BC and cities balk at paying higher policing costs

October 31, 2013
Oct 30 2013 B.C. municipalities and the provincial government are balking at having to potentially pay substantial increases in policing costs related to the new $1-billion RCMP E-Division headquarters in Surrey. According to preliminary estimates in the RCMP’s Fiscal Plan for 2013-14, municipalities could pay next year $1,200 more per regular member and $20,000 per integrated team member as a result of the new Green Timbers headquarters. The proposed increases, which are still being negotiated between the federal and provincial governments and haven’t been finalized, are intended to cover the administrative costs at the new 6,162 square-metre building, Burnaby Mayor Derek Corrigan said.

Oct 30 2013

B.C. municipalities and the provincial government are balking at having to potentially pay substantial increases in policing costs related to the new $1-billion RCMP E-Division headquarters in Surrey.

According to preliminary estimates in the RCMP’s Fiscal Plan for 2013-14, municipalities could pay next year $1,200 more per regular member and $20,000 per integrated team member as a result of the new Green Timbers headquarters.

The proposed increases, which are still being negotiated between the federal and provincial governments and haven’t been finalized, are intended to cover the administrative costs at the new 6,162 square-metre building, Burnaby Mayor Derek Corrigan said.

The costs would be proportionally based on the size of each municipality.

For instance Burnaby, with the second largest RCMP detachment, could see an estimated increase of $500,000, he said, while Surrey would likely see more than twice that amount.

“We’ve got some information on the overall costs but nothing has been settled,” Corrigan said. “This is a big increase for any of our police detachments. We’re all really concerned.”

Policing is the single largest cost to municipalities in B.C., which is home to 9,500 RCMP officers and civilian employees — more than any other province. Only 11 municipalities, including Vancouver, New Westminster, West Vancouver and Port Moody, have their own police forces.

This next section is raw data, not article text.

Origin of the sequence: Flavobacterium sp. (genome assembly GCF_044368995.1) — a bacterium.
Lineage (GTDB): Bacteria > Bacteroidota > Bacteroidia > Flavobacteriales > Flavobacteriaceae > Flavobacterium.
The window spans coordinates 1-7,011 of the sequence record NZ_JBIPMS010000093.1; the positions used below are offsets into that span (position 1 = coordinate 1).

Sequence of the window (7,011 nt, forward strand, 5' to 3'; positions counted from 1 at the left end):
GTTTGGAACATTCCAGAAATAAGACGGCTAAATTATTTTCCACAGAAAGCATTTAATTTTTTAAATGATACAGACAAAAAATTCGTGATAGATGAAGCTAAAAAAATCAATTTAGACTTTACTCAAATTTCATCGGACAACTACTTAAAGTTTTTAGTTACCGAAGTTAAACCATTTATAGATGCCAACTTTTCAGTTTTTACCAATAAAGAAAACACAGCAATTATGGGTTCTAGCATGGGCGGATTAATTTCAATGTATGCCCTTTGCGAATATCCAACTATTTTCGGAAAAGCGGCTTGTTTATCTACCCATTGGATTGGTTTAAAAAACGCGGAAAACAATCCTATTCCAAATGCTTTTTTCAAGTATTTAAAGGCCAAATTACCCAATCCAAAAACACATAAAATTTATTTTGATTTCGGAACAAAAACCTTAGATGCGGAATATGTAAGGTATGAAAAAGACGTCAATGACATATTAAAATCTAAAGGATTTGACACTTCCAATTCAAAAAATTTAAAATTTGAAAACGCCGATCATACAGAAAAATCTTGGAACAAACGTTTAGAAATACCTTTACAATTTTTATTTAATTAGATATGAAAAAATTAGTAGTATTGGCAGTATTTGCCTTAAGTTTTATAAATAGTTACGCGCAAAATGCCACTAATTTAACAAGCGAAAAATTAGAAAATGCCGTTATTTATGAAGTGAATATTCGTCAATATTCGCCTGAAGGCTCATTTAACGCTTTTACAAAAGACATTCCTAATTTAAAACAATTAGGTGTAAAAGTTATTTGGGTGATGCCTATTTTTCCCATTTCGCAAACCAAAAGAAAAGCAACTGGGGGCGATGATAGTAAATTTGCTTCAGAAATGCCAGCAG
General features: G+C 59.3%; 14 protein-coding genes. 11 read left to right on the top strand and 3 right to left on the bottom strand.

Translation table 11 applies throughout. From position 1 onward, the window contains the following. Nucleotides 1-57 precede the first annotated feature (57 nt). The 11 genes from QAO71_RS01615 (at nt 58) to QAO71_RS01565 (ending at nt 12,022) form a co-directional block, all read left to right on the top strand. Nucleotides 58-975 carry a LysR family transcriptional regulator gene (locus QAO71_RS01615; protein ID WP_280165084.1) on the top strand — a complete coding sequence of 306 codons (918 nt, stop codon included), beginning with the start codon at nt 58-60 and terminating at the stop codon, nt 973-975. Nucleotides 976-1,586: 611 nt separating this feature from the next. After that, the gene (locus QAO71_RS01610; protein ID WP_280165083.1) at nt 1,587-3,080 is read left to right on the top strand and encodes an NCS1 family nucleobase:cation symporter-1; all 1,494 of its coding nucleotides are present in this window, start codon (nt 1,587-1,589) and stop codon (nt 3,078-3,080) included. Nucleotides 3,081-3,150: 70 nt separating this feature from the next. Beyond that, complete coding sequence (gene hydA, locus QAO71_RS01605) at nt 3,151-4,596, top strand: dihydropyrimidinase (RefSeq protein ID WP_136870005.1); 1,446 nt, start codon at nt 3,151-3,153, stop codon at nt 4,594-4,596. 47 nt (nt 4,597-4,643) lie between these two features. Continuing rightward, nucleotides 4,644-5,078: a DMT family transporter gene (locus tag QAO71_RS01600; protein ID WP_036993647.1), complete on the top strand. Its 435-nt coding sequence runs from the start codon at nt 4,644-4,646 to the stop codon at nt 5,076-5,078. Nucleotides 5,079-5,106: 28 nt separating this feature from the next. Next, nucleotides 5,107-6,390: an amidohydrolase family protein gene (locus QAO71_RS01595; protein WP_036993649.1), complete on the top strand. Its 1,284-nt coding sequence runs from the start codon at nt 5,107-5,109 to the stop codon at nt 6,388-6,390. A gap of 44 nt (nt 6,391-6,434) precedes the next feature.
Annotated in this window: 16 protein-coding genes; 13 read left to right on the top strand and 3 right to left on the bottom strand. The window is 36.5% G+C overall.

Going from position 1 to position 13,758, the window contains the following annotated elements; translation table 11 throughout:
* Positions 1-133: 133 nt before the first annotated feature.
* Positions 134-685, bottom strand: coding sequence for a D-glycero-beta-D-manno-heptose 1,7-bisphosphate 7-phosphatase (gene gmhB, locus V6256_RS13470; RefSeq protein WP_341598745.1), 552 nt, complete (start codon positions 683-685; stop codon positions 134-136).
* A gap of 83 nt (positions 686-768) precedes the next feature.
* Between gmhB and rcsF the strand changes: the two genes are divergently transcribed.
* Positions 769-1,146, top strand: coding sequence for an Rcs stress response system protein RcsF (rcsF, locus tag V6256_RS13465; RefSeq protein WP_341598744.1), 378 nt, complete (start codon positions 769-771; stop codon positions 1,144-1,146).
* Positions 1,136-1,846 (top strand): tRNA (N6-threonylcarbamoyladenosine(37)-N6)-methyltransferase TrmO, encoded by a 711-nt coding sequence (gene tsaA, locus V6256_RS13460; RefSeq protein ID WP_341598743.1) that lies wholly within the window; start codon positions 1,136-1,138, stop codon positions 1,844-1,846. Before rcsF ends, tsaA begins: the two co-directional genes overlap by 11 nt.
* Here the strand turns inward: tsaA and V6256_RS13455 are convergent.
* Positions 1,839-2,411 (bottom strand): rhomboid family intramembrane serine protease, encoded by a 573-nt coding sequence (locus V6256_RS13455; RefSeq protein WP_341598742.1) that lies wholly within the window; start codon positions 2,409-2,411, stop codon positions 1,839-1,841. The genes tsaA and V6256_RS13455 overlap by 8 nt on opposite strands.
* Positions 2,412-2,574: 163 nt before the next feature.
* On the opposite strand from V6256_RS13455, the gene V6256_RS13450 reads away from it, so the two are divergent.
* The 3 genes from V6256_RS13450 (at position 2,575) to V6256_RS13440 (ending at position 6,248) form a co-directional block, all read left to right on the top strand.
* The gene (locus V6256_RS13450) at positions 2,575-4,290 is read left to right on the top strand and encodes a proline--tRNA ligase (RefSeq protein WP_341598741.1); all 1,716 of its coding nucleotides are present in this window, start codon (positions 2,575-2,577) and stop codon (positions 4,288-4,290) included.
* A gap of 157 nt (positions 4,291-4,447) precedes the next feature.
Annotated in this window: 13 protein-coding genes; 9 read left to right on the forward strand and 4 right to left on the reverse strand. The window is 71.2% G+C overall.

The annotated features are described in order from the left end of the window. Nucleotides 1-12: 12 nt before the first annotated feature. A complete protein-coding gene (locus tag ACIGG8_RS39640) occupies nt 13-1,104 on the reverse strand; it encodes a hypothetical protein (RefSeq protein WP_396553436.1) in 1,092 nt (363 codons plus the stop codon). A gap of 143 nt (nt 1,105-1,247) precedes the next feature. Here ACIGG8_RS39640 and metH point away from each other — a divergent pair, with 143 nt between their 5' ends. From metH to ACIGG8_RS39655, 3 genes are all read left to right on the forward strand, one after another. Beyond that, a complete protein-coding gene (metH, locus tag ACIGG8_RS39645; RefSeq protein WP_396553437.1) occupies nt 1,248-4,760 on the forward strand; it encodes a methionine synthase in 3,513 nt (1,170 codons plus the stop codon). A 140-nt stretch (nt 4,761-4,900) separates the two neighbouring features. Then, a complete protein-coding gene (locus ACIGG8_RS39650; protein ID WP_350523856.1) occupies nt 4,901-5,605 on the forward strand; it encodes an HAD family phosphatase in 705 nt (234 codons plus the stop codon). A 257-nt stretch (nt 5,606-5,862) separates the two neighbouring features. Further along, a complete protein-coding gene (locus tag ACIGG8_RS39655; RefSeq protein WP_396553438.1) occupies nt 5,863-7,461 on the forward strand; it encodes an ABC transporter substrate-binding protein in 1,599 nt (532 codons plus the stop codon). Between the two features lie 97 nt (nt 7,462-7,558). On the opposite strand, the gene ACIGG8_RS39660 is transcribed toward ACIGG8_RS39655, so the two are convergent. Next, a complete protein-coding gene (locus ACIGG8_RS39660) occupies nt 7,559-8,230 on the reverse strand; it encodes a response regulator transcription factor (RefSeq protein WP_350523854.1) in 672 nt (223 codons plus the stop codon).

The latest news comes a year after B.C. municipalities signed a controversial 20-year policing agreement, which promised elected officials they would have more say on controlling policing costs.

The funding formula hasn’t changed, with cities sharing the costs with the federal government: those larger than 15,000 pay 90 per cent of policing costs, while smaller cities pay 70 per cent, and the federal government picks up the rest.

But since the contract was signed last year, municipalities maintain the federal government has continued to slap them with more unexpected costs, including higher-than-expected pay raises and changes to pension contributions and severance pay, along with the Green Timbers headquarters.

The Surrey Green Timbers site, which opened earlier this year, will house up to 2,700 employees and bring together about 25 E-Division operational units.

“It’s this kind of thing that makes people crazy,” Corrigan said.

He also questioned why the former Heather Street E-Division headquarters wasn’t used to pay down the capital costs. Neither the federal government nor the RCMP would comment Wednesday.

Port Coquitlam Mayor Greg Moore maintains that while local governments are happy with their local officers, and it makes sense to have E-Division and integrated teams under one roof, municipalities should have been consulted in the decision to build Surrey Green Timbers in a public-private partnership, rather than being hit with massive increases.

“It’s not about policing on the streets,” he said. “It’s about the governance of it.”

Both Port Coquitlam and Richmond, which joined Burnaby and North Vancouver in conducting feasibility studies to determine if they should keep the RCMP, also argue that they are already paying far more than their share for integrated policing teams.

Moore maintains Port Coquitlam is ranked on the lower end of the value of services it receives from the five specialized integrated teams, paying out $996,870 and receiving just $317,725 in services. In comparison, Surrey paid out $9.3 million while it received $12 million in services.

Municipalities can trigger a two-year opt-out clause to start their own police department, invite another municipal force to take over, or work with other cities to create a regional force.

B.C. Attorney General and Justice Minister Suzanne Anton was unavailable for an interview Wednesday but said in an email that the province is also opposed to the proposed costs.

“Surrey Green Timbers is a federal asset. We don’t support the costs the federal government is suggesting to municipalities and we will not pay for space we don’t require,” she said.

“Our interests remain in ensuring that the Province and municipalities pay a fair share, but no more, for the building and frankly we expect the federal government to be reasonable with their partners. Discussions with the federal government on Green Timbers will continue on that basis.”

(Vancouver Sun)

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